Since the early nineteenth century philanthropists and politicians have collided in their determination to save children, and are still chasing headlines doing so. According to today’s news, the Department of Work & Pensions is to identify and work with 120,000 problem families to help deal with gang-culture. I’m impressed that the DWP can be so accurate about the current  number of such families, but then, a quick Google of the words problem families will bring up a series of past  headlines by Brown, Blair and Cameron, so maybe they’ve been keeping count.

The Children’s Act 1948 enshrined the right of a Looked After Child to a ‘family life’. It’s a fair bet that the lawmakers of that time  had a fairly conservative view of what elements made up family life, but they intended small communities, family structures, routine and care. What they couldn’t determine was the presence, or absence of, the love, affection, discipline and support of positive parenting.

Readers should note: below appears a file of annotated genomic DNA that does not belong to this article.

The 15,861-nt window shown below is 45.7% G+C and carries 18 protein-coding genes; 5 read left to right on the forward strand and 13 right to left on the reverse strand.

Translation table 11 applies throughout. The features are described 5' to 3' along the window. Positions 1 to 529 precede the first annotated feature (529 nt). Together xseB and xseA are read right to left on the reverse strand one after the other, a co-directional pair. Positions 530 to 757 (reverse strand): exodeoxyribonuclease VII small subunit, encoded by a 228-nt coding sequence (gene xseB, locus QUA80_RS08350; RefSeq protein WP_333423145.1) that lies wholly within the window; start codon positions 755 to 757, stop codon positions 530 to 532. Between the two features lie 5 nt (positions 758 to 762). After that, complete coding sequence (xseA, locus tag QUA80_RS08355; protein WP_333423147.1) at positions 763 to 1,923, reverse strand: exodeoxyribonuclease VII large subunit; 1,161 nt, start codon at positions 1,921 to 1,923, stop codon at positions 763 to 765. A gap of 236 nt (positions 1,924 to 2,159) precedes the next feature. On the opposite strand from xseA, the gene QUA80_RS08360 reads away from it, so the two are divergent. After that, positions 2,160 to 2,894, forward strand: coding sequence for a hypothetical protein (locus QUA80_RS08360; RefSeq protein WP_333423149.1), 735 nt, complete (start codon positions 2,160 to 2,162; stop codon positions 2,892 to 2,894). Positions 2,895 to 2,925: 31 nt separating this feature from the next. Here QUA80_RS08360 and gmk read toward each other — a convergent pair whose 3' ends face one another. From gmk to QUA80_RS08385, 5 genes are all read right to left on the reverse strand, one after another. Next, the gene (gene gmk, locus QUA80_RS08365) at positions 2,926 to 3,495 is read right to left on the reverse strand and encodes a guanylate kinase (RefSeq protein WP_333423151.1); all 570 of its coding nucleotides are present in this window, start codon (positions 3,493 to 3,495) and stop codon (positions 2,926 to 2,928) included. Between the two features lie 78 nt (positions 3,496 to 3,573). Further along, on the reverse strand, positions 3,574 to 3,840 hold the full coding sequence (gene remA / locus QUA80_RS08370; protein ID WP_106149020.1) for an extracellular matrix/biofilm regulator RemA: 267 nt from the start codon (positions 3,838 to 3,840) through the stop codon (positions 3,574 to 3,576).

If, as is generally accepted, society ‘constructs’ the child, then does it also ‘construct’ the delinquent?

Neil Postman was in fact talking about the mediation of adult behaviours through a globalised media for children, resulting in truncated childhoods and premature sexualisation. But yesterday’s child has been expelled from the garden too.

To face a child whose entire life experience has been one of abuse and criminogenic upbringing followed by the upheavals of the care system is to face a child that Dickens would have recognised: one that feels real fear but is afraid to show it. To face a child that has ‘never had a childhood’ is to look across an almost unbridgeable gulf in ‘society’ to someone who feels they are in another world, where our rules are irrelevant. To face that child is to face someone who has been created by others. And that IS a problem.